The Kek Look Tong Cave Temple is a tourist attraction situated in the natural and picturesque area of Gunung Rapat in the south of Ipoh – the capital of Perak state in west Malaysia. It is owned and managed by Kek Look Seah (a nonprofit organization).
Equipped by BeLOMO – Elikon 535 and Lomography Redscale 50-200XR, my husband and I went on an outing to Kek Lok Tong, a stalactites and stalagmite Cave Temple located in Gunung Rapat, Perak.
According to sources, the cave temple sits on a 12-acre site and was used as early as 1920 as a place of worship. In 1960, the cave became part of an iron mining site operated by the late Mr. Chooi Ah Kee. The mining operation used excavators to enlarge the cave entrance to allow lorry access through the cave to transport loads laden with iron ore. Mr. Chooi started clean-up of a small prayer section of the cave, originally named ‘Tien Hou Gong’.
In 1982, ‘Tien Hou Gong’ was handed over by the son of Mr. Chooi to a nonprofit charitable organization, Kek Look Seah and the cave temple was renamed ‘Kek Look Tong’. The committee of Kek Look Seah took on development of the cave by enlarging the cave as well as reclaiming the swampy area near the rear entrance using soil and earth from a nearby hillock. The floor of the cave has been filled and then paved into a flat surface while parts of the rough cave wall are lined with marble tiling. The impressive stalactites and stalagmite formations however were left alone.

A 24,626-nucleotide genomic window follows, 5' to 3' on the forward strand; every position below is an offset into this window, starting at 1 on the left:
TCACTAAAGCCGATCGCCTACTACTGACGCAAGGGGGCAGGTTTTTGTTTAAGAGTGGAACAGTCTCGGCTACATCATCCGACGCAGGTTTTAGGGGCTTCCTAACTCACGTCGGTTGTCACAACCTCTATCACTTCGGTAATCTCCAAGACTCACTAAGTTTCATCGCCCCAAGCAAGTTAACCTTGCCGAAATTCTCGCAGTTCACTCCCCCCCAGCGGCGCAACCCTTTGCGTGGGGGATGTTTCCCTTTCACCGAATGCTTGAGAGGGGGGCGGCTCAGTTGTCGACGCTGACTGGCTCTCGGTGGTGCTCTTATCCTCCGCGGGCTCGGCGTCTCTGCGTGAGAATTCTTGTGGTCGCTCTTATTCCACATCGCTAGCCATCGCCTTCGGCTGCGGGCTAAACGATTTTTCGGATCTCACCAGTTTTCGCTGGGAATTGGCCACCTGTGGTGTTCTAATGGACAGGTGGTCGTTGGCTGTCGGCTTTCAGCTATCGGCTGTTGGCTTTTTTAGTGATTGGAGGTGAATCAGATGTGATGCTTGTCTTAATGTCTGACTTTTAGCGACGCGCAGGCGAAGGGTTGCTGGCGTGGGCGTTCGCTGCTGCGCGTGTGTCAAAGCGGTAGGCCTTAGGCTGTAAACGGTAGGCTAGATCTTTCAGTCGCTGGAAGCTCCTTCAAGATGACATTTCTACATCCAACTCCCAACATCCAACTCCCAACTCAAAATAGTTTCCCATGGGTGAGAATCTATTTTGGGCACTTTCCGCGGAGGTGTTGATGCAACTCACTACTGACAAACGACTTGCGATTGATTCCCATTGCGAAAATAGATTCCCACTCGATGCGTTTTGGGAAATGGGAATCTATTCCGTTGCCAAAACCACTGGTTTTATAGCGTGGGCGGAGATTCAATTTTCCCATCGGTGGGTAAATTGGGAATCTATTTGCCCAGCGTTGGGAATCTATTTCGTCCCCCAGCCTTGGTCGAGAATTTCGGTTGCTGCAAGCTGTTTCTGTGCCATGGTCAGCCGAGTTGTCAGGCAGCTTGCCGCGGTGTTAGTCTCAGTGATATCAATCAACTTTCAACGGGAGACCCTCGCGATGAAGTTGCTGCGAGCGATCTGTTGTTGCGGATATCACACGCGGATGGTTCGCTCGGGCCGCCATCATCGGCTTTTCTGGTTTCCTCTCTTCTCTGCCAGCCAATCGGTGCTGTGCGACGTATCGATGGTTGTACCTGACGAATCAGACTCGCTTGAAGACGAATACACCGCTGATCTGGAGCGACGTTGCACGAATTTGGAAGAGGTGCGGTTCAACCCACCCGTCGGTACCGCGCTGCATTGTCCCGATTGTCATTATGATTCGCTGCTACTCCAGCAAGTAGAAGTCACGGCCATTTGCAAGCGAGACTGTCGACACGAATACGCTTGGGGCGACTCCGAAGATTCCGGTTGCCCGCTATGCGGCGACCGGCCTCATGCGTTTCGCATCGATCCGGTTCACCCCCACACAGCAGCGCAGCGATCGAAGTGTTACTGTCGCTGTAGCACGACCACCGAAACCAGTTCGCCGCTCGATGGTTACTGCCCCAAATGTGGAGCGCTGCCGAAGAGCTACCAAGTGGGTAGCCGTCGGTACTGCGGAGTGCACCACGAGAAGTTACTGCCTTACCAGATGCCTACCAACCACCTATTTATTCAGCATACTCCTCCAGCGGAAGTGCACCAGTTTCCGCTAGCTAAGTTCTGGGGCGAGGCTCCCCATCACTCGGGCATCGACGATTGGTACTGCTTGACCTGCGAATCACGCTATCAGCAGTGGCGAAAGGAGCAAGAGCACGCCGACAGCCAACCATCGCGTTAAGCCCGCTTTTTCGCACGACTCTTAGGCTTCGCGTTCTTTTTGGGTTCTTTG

The award winning landscape garden features a jogging path circling two lakes and one of the longest reflexology footpaths in Ipoh. Walking on the path provides acupressure massage and relief. Surrounded by natural scenery, blue skies, green flora and fauna, it is truly refreshing and definitely a great place for shooting.
The cave complex comprises of a central altar featuring a number of Buddhist figures as well as various deities of the Chinese pantheon.
Kek Look Tong is a unique and fascinating place not to be missed.